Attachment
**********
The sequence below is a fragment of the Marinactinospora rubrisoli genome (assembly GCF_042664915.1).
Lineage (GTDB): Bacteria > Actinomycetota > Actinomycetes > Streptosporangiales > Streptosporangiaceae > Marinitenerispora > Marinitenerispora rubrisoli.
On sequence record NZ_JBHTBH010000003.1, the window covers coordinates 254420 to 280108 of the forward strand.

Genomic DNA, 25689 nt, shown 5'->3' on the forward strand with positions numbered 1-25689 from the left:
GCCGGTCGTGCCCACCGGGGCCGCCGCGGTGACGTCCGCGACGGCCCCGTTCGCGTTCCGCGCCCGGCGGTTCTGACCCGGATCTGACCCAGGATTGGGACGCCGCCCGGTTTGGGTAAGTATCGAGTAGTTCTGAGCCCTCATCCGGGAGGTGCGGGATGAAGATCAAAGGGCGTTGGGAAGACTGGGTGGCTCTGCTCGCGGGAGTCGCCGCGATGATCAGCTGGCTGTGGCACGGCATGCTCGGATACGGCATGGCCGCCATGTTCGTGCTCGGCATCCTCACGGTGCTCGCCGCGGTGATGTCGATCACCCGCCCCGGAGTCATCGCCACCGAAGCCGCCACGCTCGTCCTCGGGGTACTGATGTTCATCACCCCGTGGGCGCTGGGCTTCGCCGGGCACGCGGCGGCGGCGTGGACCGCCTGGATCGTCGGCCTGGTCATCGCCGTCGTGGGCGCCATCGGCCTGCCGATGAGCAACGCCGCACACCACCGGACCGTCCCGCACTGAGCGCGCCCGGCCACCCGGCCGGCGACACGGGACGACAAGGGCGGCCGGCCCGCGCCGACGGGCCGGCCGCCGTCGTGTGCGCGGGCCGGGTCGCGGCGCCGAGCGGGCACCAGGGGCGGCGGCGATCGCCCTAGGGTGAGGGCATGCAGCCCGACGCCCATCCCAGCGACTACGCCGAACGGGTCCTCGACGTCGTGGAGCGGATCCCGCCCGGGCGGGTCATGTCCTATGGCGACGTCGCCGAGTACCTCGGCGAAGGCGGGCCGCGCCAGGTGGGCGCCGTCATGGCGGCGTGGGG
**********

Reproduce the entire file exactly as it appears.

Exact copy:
The sequence below is a fragment of the Marinactinospora rubrisoli genome (assembly GCF_042664915.1).
Lineage (GTDB): Bacteria > Actinomycetota > Actinomycetes > Streptosporangiales > Streptosporangiaceae > Marinitenerispora > Marinitenerispora rubrisoli.
On sequence record NZ_JBHTBH010000003.1, the window covers coordinates 254420 to 280108 of the forward strand.

Genomic DNA, 25689 nt, shown 5'->3' on the forward strand with positions numbered 1-25689 from the left:
GCCGGTCGTGCCCACCGGGGCCGCCGCGGTGACGTCCGCGACGGCCCCGTTCGCGTTCCGCGCCCGGCGGTTCTGACCCGGATCTGACCCAGGATTGGGACGCCGCCCGGTTTGGGTAAGTATCGAGTAGTTCTGAGCCCTCATCCGGGAGGTGCGGGATGAAGATCAAAGGGCGTTGGGAAGACTGGGTGGCTCTGCTCGCGGGAGTCGCCGCGATGATCAGCTGGCTGTGGCACGGCATGCTCGGATACGGCATGGCCGCCATGTTCGTGCTCGGCATCCTCACGGTGCTCGCCGCGGTGATGTCGATCACCCGCCCCGGAGTCATCGCCACCGAAGCCGCCACGCTCGTCCTCGGGGTACTGATGTTCATCACCCCGTGGGCGCTGGGCTTCGCCGGGCACGCGGCGGCGGCGTGGACCGCCTGGATCGTCGGCCTGGTCATCGCCGTCGTGGGCGCCATCGGCCTGCCGATGAGCAACGCCGCACACCACCGGACCGTCCCGCACTGAGCGCGCCCGGCCACCCGGCCGGCGACACGGGACGACAAGGGCGGCCGGCCCGCGCCGACGGGCCGGCCGCCGTCGTGTGCGCGGGCCGGGTCGCGGCGCCGAGCGGGCACCAGGGGCGGCGGCGATCGCCCTAGGGTGAGGGCATGCAGCCCGACGCCCATCCCAGCGACTACGCCGAACGGGTCCTCGACGTCGTGGAGCGGATCCCGCCCGGGCGGGTCATGTCCTATGGCGACGTCGCCGAGTACCTCGGCGAAGGCGGGCCGCGCCAGGTGGGCGCCGTCATGGCGGCGTGGGG